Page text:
The black river under the brooding sky, gushing its way mightily from far off Muktinath, and cutting its way through Baglung district, seemed to be holding many a black secret. The heavy black clouds, the black silt and sand, and the blackness of the Kaligandaki River reminded one of black hearts, black promises, and black death.
However, the abundant green mountains encasing the immediate vicinity managed to salvage some of the foreboding picture. There were some gold diggers on the banks, as hopeful as the Californian gold diggers of the 1800s, and as dirty. Gold and copper and fossils were to be found in the deep confines of the Kaligandaki. But, if one looked into its black viscera, one got the eerie feeling that the murky depths must be hiding many black and mysterious secrets.
As the bus rolled along the sides of the Kaligandaki, the big green and brown rocky mountains appeared to be desperately seeking our attention as well. Nevertheless, for the duration of the journey that the smooth road paralleled the black river, one’s attention was completely absorbed by it. And why not? For this is the valley ruled by the mysterious Kaligandaki.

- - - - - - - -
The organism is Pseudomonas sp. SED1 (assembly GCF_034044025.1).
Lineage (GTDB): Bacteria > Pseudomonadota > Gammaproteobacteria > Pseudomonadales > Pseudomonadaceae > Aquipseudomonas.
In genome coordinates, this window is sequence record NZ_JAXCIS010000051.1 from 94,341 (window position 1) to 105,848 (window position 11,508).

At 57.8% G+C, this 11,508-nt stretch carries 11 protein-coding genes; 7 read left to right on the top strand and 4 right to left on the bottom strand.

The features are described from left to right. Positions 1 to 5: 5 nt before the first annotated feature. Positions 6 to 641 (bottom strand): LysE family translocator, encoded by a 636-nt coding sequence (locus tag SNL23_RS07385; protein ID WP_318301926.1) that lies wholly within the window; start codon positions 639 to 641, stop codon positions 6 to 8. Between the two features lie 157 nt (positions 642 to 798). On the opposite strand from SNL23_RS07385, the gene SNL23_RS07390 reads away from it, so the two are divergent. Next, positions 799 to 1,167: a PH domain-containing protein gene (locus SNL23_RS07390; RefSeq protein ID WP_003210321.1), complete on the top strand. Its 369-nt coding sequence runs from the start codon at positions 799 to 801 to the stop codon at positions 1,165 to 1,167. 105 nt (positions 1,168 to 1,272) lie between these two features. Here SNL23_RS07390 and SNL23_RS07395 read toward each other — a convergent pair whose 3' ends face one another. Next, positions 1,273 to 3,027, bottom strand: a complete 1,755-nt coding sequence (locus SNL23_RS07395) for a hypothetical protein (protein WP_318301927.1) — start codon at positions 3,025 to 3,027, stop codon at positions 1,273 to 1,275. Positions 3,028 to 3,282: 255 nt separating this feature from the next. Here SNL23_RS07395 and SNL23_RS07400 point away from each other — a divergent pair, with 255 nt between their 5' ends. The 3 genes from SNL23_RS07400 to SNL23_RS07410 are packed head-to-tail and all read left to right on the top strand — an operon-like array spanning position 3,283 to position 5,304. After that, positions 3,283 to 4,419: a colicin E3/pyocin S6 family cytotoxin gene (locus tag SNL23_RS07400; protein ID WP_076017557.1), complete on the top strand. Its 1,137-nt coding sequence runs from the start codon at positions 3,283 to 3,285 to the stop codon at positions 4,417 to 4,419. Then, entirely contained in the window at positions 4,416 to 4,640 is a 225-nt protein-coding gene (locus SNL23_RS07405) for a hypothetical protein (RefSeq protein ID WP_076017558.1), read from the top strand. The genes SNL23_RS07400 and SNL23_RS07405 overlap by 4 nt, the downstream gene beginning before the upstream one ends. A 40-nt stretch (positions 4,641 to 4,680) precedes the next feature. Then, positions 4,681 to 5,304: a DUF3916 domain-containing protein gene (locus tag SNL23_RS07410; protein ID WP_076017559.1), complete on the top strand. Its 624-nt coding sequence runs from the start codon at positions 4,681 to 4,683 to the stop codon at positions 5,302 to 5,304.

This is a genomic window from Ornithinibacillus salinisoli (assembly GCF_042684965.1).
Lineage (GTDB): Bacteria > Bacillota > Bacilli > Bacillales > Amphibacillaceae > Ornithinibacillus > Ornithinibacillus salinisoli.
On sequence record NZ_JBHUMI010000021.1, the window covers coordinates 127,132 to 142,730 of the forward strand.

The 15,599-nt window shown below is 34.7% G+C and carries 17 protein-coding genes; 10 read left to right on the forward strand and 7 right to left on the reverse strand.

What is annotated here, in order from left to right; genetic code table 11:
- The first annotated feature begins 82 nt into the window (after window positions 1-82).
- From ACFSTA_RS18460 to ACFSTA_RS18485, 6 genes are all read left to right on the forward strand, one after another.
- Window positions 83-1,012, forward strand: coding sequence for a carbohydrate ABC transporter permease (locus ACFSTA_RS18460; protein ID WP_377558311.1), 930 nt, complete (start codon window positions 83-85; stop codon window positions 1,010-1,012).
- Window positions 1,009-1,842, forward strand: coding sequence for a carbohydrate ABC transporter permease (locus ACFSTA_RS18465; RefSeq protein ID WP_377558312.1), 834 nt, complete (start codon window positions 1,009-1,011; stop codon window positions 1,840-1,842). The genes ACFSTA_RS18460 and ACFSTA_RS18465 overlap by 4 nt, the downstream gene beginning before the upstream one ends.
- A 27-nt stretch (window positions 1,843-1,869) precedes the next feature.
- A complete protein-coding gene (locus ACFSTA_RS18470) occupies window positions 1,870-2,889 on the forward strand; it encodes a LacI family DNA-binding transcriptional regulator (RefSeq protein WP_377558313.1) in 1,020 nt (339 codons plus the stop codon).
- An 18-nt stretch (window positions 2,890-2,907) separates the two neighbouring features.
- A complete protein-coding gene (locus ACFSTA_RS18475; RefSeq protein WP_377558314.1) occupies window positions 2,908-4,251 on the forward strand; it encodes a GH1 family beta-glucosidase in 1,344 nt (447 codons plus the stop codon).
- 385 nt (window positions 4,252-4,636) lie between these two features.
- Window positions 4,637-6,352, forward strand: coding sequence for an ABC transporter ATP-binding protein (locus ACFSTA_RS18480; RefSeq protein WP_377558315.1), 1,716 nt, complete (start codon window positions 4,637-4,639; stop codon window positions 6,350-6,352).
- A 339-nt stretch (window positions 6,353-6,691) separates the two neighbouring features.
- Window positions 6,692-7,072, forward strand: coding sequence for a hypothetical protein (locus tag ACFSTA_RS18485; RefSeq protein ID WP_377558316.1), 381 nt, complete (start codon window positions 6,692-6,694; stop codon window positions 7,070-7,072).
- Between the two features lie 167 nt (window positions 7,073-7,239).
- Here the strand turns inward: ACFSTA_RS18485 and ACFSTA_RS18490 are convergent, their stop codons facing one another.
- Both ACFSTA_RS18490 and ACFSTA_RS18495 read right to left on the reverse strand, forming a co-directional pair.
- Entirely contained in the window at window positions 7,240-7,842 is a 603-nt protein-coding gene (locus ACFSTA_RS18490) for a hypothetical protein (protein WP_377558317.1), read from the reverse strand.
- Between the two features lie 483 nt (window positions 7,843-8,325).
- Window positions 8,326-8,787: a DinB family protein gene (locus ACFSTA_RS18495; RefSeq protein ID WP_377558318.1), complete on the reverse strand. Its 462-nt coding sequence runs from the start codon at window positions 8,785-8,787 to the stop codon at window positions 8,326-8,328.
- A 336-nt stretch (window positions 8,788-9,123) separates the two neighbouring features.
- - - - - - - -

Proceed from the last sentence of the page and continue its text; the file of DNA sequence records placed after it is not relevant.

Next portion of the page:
It was certainly not so before Kaligandaki had come into view. For a major part of the 72-km journey from Pokhara to Baglung, picturesque scenes of burbling brooks, scattered white frothy waterfalls, lush greenery, high hills, and compact and picture postcard villages constantly brought out sighs of wonder from the soul. Often, one had to forcefully remind oneself that this magnificence of nature’s bounty was in Nepal, and not in some exotic foreign locale.
The soul had already been stirred the night before in Pokhara, when a full two hours had been given to gazing at the gentle and serene Fewa Tal. I had not been able to pull myself away until the last boats had come ashore, their bellies disgorging sated nature lovers, and the lights had started to twinkle in far away hills.
The soul had been so stirred that I had taken the five-kilometer walk from Baidam in Lakeside to Mahendrapul in town. My decision to do so was proven to be devastatingly wise when I came across all sorts of lovely resting houses (calling them simply hotels would be doing them injustice), and equally lovely eating places (again, not restaurants, for the same reason), with their designer lights and manicured gardens, all of which I would probably have missed if I had taken a taxi. The lovelier ones were nestled in tiny gardens in the side streets.
Baidam and Pardi in Lakeside reminded me at once of a bride in all her bridal finery, glowing and expectant, awaiting the arrival of the groom’s procession. Pray she is not disappointed. The atmosphere was not exactly one of joy, however, the season still not having taken off.